What is haiku? (The history of haiku, What are kigo (seasonal words)?)
The history of haiku
Japanese waka poems have a long and vibrant history, and over time have taken on many forms. Among these are tanka, short poems of thirty-one syllables in a five-seven-five-seven-seven structure. Many tanka were written by the aristocrats of the Heian period. The poems collected in the famous anthology Ogura Hyakunin Isshu are tanka.
From tanka came renga, or linked verses, which emerged during the Muromachi period.
Renga have an opening stanza called the hokku, which is arranged in a five-seven-five syllable pattern and is of special importance. Eventually, people began appreciating this initial stanza on its own, and the structure became what is today known as a haiku.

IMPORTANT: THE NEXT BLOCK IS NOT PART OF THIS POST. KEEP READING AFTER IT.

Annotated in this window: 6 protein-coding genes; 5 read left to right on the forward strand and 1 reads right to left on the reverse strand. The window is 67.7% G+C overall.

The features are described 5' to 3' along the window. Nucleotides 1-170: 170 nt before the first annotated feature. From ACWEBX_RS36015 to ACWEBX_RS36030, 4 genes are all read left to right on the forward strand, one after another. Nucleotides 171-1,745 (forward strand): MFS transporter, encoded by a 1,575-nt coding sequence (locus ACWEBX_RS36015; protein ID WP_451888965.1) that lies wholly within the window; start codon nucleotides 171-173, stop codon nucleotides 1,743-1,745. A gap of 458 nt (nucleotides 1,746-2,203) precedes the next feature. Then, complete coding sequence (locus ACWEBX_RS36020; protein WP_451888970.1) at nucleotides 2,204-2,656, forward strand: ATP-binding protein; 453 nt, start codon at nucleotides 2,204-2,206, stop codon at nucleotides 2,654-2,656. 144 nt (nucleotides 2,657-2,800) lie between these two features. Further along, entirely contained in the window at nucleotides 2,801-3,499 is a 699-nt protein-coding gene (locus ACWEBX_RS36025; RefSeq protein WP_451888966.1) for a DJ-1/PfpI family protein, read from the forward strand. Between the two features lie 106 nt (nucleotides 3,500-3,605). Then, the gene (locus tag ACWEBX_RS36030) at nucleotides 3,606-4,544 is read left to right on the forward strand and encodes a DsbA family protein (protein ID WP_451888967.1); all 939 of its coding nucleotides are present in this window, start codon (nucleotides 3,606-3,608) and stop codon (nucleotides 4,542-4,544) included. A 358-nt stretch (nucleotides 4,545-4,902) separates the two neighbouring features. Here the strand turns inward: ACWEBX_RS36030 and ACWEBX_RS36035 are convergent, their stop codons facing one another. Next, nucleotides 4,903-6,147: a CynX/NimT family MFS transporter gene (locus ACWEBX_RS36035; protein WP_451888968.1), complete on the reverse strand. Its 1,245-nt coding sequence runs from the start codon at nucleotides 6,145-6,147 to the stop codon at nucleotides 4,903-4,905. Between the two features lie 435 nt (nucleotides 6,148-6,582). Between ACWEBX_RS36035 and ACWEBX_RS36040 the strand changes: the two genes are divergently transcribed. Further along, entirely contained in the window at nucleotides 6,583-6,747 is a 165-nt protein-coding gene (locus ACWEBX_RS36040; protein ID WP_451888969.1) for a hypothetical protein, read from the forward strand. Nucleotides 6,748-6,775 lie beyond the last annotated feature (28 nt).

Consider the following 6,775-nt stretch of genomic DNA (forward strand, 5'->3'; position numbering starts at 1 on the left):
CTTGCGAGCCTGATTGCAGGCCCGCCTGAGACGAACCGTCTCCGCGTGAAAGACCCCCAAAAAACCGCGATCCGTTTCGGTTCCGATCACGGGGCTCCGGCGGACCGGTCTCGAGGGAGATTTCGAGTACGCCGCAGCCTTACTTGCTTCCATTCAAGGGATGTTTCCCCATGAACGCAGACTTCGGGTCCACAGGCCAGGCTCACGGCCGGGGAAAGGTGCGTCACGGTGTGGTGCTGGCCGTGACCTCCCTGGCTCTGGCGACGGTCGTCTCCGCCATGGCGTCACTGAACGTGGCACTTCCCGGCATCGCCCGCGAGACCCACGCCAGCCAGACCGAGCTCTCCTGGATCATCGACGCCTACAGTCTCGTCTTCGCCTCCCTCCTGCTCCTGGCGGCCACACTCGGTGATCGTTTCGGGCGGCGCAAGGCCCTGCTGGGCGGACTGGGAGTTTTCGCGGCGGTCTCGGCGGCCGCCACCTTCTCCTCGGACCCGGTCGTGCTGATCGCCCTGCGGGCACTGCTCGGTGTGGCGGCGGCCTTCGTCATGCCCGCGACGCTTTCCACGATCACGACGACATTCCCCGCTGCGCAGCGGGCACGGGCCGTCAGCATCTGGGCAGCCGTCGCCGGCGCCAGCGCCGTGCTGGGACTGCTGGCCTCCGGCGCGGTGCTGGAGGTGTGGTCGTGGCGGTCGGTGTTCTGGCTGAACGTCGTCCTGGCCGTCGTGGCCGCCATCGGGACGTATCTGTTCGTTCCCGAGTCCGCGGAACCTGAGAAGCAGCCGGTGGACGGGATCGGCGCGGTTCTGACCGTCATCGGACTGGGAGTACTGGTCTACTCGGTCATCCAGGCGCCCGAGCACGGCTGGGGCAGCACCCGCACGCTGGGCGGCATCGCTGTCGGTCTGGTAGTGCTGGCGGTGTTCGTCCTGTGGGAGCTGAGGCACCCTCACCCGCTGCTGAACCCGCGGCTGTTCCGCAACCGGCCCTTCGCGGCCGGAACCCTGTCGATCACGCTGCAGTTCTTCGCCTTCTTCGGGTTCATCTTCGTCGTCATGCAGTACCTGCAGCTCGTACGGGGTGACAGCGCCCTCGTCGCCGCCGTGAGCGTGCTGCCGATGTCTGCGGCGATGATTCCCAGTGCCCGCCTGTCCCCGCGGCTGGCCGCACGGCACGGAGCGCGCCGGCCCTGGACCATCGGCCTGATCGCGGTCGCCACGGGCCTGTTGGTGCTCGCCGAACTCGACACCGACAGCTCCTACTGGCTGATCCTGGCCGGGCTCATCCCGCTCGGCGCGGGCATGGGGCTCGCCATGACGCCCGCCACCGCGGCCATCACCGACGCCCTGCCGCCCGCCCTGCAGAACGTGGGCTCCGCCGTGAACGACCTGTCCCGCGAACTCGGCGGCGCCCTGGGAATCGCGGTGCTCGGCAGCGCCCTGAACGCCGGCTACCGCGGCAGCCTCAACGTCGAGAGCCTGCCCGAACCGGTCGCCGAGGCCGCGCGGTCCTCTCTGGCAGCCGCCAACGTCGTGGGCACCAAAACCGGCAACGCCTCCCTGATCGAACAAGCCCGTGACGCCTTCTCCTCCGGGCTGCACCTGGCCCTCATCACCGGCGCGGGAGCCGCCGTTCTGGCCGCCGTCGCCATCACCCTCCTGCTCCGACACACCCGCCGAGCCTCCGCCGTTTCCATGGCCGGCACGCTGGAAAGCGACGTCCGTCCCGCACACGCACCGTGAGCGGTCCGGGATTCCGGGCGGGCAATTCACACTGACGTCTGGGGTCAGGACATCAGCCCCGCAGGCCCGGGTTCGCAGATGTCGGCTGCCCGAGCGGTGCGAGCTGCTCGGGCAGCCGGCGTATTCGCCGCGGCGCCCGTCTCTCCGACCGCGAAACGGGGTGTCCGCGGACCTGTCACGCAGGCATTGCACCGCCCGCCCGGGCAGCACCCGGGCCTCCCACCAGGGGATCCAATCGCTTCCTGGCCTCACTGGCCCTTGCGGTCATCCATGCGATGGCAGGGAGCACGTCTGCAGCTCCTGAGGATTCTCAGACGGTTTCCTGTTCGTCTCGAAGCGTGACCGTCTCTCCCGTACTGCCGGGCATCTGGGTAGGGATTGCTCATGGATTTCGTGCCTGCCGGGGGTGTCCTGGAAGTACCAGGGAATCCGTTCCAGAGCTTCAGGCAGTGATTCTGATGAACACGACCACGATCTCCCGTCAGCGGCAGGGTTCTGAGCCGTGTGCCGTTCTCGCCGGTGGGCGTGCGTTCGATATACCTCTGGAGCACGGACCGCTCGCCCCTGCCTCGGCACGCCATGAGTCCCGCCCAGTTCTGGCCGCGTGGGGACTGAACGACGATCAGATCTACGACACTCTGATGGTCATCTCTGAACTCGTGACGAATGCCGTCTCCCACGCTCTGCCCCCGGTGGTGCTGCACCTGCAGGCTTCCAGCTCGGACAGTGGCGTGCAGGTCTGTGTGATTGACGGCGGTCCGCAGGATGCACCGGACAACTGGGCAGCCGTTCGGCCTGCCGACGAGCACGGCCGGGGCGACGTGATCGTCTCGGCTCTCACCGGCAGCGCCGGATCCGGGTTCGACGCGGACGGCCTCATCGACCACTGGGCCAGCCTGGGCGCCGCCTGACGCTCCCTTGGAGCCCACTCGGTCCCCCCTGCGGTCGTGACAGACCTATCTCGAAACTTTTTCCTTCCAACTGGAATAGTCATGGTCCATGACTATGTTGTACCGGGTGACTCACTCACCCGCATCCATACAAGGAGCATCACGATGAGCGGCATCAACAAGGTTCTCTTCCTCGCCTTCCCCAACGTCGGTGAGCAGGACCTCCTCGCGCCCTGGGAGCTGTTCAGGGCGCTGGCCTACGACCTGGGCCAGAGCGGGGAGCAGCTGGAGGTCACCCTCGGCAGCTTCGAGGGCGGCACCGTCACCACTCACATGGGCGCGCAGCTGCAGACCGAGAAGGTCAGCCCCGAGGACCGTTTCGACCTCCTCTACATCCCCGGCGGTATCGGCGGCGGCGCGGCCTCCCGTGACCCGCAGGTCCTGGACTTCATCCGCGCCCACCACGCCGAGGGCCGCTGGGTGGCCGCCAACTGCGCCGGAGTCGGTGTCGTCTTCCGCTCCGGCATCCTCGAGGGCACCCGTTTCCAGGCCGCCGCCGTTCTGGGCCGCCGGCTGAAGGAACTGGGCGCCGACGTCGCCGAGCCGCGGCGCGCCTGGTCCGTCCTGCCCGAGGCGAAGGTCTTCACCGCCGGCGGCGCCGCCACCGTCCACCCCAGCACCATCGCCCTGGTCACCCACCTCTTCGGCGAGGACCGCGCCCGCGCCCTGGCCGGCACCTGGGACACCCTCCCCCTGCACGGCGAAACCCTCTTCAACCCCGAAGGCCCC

What are kigo (seasonal words)?
Kigo are words that express the seasons.
A haiku poem typically includes a seasonal word in one of the lines. Because a haiku has a limited number of syllables, it can only express a certain amount of meaning. Incorporating words that evoke seasonal feelings shared by many people is a way to add a bit more richness to the short poem.